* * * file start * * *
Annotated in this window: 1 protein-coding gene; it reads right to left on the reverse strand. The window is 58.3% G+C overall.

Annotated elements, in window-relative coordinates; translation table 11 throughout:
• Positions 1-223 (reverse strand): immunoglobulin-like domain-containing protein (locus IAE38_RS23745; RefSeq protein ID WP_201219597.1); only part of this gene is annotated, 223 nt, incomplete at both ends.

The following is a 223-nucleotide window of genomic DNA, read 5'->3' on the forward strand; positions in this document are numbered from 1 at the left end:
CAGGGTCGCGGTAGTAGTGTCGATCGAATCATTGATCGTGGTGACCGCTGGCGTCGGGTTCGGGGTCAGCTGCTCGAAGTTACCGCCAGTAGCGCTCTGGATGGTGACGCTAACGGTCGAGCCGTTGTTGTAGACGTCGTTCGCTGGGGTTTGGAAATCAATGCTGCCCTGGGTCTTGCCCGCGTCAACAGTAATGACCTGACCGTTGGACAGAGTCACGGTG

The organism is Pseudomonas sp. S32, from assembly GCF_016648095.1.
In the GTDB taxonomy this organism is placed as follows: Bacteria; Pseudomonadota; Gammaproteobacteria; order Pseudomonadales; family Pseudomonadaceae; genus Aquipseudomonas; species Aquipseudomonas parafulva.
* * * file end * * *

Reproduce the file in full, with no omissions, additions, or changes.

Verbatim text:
Annotated in this window: 1 protein-coding gene; it reads right to left on the reverse strand. The window is 58.3% G+C overall.

Annotated elements, in window-relative coordinates; translation table 11 throughout:
• Positions 1-223 (reverse strand): immunoglobulin-like domain-containing protein (locus IAE38_RS23745; RefSeq protein ID WP_201219597.1); only part of this gene is annotated, 223 nt, incomplete at both ends.

The following is a 223-nucleotide window of genomic DNA, read 5'->3' on the forward strand; positions in this document are numbered from 1 at the left end:
CAGGGTCGCGGTAGTAGTGTCGATCGAATCATTGATCGTGGTGACCGCTGGCGTCGGGTTCGGGGTCAGCTGCTCGAAGTTACCGCCAGTAGCGCTCTGGATGGTGACGCTAACGGTCGAGCCGTTGTTGTAGACGTCGTTCGCTGGGGTTTGGAAATCAATGCTGCCCTGGGTCTTGCCCGCGTCAACAGTAATGACCTGACCGTTGGACAGAGTCACGGTG

The organism is Pseudomonas sp. S32, from assembly GCF_016648095.1.
In the GTDB taxonomy this organism is placed as follows: Bacteria; Pseudomonadota; Gammaproteobacteria; order Pseudomonadales; family Pseudomonadaceae; genus Aquipseudomonas; species Aquipseudomonas parafulva.